binomial distribution

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Related to binomial distribution: Poisson distribution, normal distribution

bi·no·mi·al dis·tri·bu·tion

1. a probability distribution associated with two mutually exclusive outcomes, for example, presence or absence of a clinical sign.
2. the possible array of the number of successes in the outcomes from a fixed number, n, of independent Bernoulli trials; the probabilities associated with each constitute a binomial process of order n.

binomial distribution

The outcomes of a binomial experiment with their corresponding discrete probability distribution.

Ber·noul·li dis·tri·bu·tion

(ber-nū'lē dis'tri-byū'shŭn)
Probability distribution that describes likelihood of various combinations of two alternate outcomes in a series of independent trials.
Synonym(s): binomial distribution.
[Jakob Bernoulli, 1654-1705, Swiss mathematician]


composed of two terms, e.g. names of organisms formed by combination of genus and species names.

binomial distribution
categorization of a group into two mutually exclusive subgroups, e.g. sick and not sick.
binomial population
a population which can be divided into a binomial distribution.


the arrangement of numerical data. The arrangement may be in accordance with magnitude, a frequency distribution, or in relation to geographical location, a spatial distribution.

age distribution
see age distribution.
bimodal distribution
the distribution has two regions of high frequency of observations separated by a zone of low frequency.
binomial distribution
a probability distribution associated with two mutually exclusive outcomes.
cluster distribution
a nonrandom distribution with observations aggregating about geographic or temporal variables. May be deceptive and merely reflect the distribution of an uneven population.
frequency distribution
a table or graph of the frequency of occurrence of each value of a variable.
Gaussian distribution
see normal distribution (below).
hypergeometric distribution
may apply to sampling without replacement of a finite population.
lognormal distribution
a distribution which is normal when the log values of the variable are considered.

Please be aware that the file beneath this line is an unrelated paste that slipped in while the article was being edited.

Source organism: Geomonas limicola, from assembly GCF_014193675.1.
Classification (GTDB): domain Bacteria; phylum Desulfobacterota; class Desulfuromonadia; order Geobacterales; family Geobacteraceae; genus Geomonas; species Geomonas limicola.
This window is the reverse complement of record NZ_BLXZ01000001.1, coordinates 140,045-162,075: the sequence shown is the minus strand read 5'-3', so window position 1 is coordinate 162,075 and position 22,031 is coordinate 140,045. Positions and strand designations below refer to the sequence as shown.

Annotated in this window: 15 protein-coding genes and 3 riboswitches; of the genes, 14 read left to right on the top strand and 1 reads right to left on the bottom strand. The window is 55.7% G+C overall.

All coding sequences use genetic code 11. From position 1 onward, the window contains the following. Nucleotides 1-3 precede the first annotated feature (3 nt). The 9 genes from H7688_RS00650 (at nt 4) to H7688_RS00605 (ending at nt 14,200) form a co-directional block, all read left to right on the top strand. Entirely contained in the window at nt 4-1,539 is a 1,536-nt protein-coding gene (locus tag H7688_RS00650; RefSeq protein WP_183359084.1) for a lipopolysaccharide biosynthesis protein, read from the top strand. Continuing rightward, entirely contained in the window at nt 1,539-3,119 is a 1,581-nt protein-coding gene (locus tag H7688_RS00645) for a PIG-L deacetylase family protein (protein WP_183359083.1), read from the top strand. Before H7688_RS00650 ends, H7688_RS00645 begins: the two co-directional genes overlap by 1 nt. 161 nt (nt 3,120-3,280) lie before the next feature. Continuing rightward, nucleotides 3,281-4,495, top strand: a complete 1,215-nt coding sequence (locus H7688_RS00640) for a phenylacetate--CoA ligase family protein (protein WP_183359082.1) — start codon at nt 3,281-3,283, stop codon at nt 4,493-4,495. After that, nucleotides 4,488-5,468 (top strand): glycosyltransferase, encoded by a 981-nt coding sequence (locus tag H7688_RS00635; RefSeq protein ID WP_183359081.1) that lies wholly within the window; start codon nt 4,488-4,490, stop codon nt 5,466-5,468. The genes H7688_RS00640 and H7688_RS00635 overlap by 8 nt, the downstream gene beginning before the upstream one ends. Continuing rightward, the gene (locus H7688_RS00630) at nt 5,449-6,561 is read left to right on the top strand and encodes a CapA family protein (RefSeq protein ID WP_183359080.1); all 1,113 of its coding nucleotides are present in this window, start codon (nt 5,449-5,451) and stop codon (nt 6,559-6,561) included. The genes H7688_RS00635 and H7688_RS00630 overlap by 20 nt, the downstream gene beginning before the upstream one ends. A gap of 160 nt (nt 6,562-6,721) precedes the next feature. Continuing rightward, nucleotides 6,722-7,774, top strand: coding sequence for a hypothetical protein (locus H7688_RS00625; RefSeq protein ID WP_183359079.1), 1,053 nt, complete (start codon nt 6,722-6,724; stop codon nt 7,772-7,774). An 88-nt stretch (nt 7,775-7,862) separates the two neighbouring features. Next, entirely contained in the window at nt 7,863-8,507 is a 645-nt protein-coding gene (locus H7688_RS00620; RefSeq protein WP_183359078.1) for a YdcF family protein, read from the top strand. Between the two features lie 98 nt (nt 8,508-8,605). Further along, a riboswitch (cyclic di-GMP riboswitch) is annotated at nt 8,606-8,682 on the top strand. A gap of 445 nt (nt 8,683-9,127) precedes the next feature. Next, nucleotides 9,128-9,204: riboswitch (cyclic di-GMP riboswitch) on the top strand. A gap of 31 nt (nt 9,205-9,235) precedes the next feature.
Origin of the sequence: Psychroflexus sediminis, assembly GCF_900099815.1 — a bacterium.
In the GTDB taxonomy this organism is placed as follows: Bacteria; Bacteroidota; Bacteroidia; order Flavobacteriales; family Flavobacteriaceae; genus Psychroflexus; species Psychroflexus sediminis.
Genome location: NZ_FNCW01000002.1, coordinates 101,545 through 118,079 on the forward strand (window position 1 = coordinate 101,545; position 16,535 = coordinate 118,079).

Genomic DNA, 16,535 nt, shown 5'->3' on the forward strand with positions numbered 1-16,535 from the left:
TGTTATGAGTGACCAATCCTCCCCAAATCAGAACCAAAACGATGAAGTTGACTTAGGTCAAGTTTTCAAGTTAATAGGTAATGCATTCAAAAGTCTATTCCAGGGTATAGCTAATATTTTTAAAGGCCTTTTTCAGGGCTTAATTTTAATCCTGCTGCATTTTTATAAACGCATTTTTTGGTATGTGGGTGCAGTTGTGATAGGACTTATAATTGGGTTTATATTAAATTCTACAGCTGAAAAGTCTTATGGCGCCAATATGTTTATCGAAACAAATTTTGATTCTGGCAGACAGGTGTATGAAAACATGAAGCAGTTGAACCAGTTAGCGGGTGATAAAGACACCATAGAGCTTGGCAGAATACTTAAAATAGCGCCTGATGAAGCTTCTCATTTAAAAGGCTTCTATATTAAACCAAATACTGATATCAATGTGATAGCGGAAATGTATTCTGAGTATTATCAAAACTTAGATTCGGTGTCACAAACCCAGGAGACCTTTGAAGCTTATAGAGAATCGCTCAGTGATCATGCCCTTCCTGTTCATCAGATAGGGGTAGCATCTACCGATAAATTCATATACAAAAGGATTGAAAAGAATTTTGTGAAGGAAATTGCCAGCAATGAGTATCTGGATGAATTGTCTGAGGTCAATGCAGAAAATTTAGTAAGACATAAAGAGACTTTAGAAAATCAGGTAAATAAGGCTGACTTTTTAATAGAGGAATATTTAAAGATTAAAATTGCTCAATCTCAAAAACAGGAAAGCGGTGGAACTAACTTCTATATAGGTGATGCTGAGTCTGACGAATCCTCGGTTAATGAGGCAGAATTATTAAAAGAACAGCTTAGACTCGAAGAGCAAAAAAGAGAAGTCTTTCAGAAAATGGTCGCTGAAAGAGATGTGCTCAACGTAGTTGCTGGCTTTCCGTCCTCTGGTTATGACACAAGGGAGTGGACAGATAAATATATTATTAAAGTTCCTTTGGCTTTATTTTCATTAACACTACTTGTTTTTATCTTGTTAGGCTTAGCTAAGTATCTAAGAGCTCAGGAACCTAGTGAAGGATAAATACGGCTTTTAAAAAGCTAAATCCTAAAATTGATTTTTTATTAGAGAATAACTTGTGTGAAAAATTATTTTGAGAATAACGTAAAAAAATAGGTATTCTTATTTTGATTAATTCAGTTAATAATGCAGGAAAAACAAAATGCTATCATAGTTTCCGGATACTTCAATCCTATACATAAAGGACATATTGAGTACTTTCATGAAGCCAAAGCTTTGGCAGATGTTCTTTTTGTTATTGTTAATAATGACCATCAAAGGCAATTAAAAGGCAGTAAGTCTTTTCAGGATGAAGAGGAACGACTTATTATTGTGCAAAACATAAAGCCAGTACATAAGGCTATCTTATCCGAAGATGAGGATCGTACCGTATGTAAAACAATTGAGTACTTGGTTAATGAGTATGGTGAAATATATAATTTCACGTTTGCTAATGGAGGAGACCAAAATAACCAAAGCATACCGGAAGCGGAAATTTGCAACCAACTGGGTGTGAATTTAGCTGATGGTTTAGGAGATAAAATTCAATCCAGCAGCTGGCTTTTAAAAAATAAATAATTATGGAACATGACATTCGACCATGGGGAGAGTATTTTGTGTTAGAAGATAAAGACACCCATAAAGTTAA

normal distribution
a graph of the distribution appears as a bell-shaped curve which is symmetrical on the two sides of the vertical axis through the peak of the curve. Called also gaussian distribution.
parent distribution
the distribution (population) that was originally sampled.
Poisson distribution
regular distribution
distributed at regular intervals of time or space; all values within its given interval are equally likely.
sex distribution
an increase in frequency in one sex, which includes neutered males and neutered females. Called also sex-linked or sex-associated.
skewed distribution
a distribution in which the curve illustrating it is not symmetrical but has a long tail on one or other side of the graph.
spatial distribution
variations in distribution related to position in space, e.g. close to the door of a barn.
see t-test.
temporal distribution
variation in distribution related to time, e.g. occurrence of disease incidents after visits by veterinarians, inseminators, feed salesmen.
References in periodicals archive ?
If multiple admissions are not possible, use a chi-square test based on the binomial distribution (Equation 5).
The range of the binomial distribution is between 0 and m.
The simulations were carried out by fitting unique negative binomial distributions to each player pairing in a side
For example, according to the negative binomial distribution, the expected number of players that would have hit 100 or more home runs is 0.
For insureds who reported at least once, the predictive distribution returns to a standard multivariate negative binomial distribution because the first parts of the numerator and the denominator of Equation (31) fall.
Besides sampling effects following the binomial distribution, real regional differences in proliferation indices can exist within breast cancers.
In the standard case of binomial distribution, the likelihood function L(E | [phi]) has been derived for several standard form of evidence (Siu and Kelly 1998).
The quantity CL can be loosely interpreted as the likelihood that any such system conforming to a binomial distribution with m successes in a series of n independent trials will have a true PD value greater or equal to a chosen value, [PD.
An evaluation using scores and the binomial distribution does not take account of the scale of errors, and a forecast that is marginally better than its competitors in most cases, but much worse in the remainder, might be considered a poor forecast.
For all days, trap distributions were not significantly different from the negative binomial distribution (p>0.
Yet, a binomial distribution can be defined by either the number of successes as well as by the number of failures.
The results of independent trials with dichotomous outcomes can be modeled with a binomial distribution.